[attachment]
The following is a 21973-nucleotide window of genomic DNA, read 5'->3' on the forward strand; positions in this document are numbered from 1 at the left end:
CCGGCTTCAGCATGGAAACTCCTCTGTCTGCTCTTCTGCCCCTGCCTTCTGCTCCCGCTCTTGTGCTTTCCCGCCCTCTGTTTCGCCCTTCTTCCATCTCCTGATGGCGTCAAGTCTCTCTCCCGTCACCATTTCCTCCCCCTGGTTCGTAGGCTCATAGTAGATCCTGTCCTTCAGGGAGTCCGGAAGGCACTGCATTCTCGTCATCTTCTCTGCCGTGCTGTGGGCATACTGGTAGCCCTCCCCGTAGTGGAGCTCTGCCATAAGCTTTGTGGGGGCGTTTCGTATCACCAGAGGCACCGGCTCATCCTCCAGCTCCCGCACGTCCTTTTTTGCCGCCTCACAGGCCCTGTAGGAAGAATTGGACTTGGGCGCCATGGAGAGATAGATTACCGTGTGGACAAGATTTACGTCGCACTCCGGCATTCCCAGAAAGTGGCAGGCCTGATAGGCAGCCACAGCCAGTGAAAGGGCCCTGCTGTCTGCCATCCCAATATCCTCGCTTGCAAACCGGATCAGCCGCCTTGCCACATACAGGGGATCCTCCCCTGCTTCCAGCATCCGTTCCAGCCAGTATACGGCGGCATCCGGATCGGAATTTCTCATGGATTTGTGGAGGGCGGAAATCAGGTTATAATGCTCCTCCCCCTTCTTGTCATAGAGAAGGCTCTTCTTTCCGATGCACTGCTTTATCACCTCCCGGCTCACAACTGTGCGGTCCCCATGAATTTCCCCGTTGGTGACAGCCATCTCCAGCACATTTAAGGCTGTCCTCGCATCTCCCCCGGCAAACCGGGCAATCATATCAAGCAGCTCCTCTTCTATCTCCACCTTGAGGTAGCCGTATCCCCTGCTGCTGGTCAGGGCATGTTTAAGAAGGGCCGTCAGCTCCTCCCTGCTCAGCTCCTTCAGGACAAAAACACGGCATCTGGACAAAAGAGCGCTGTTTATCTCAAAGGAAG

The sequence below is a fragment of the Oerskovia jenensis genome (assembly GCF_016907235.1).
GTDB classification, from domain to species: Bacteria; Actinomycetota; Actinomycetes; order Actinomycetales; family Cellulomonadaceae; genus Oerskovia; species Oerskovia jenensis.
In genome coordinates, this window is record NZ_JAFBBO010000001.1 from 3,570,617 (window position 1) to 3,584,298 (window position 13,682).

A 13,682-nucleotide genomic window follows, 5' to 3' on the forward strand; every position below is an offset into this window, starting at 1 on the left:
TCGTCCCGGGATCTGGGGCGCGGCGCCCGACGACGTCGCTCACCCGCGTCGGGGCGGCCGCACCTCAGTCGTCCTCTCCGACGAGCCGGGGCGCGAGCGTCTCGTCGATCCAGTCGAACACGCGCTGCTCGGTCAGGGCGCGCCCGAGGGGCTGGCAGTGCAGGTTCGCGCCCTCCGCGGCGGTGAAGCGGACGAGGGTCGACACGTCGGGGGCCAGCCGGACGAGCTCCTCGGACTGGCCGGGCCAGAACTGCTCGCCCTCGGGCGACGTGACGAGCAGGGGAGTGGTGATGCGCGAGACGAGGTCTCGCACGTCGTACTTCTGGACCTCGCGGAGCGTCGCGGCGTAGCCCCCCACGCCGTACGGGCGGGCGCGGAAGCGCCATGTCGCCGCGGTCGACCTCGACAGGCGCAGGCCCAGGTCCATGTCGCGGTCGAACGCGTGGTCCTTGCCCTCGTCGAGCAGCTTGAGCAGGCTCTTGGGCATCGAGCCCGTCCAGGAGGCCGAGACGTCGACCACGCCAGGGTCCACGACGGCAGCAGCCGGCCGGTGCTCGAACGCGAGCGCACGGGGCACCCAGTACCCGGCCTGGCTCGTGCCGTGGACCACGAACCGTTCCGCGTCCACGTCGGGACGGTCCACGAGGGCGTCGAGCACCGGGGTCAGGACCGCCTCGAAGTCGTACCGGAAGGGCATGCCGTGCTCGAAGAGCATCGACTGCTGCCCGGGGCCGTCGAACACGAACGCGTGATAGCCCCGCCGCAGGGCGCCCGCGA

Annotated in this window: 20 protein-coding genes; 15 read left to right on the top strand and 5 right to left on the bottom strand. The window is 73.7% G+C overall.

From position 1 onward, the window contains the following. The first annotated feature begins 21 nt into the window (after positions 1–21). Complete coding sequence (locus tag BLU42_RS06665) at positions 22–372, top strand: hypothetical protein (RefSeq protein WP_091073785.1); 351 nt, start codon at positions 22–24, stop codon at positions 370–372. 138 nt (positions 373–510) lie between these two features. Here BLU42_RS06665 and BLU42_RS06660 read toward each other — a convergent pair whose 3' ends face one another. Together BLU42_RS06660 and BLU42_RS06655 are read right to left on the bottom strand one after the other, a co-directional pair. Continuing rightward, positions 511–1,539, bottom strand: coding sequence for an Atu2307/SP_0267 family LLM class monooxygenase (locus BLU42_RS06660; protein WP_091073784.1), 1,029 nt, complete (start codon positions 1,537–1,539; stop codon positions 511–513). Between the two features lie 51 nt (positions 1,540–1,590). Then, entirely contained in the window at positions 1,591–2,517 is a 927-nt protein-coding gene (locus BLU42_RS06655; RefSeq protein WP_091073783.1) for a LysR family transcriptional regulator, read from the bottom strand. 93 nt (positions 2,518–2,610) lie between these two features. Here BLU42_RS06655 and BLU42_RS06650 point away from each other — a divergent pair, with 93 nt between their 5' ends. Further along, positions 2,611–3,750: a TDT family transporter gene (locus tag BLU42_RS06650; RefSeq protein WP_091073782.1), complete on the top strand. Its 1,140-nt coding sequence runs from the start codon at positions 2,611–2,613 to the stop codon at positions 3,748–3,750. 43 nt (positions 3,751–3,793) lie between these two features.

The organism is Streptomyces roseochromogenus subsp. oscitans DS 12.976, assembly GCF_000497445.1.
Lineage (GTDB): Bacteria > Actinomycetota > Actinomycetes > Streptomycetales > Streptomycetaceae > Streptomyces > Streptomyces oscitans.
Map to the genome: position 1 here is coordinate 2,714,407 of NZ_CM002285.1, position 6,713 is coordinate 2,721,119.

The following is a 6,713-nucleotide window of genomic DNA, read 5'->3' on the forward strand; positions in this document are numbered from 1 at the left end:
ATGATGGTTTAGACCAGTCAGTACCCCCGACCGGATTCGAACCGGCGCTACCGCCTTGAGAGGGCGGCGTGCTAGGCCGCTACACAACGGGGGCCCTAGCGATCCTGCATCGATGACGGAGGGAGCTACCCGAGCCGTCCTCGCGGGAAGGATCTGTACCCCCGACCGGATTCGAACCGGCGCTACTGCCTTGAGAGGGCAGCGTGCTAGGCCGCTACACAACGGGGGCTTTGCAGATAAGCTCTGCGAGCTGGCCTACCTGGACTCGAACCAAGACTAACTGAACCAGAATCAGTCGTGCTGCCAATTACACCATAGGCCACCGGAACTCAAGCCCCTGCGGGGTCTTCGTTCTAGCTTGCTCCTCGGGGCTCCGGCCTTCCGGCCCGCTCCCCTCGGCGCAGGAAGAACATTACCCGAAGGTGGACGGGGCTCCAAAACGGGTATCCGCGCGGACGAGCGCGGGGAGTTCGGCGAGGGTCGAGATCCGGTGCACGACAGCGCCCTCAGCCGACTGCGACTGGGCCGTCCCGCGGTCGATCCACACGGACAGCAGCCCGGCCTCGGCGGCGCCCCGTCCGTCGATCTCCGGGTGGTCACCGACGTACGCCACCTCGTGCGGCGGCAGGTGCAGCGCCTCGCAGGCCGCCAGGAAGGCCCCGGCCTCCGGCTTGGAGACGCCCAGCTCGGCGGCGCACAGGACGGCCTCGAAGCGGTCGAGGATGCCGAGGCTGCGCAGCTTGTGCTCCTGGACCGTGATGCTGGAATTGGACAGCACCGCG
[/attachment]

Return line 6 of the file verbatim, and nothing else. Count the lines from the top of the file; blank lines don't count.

A 13,682-nucleotide genomic window follows, 5' to 3' on the forward strand; every position below is an offset into this window, starting at 1 on the left: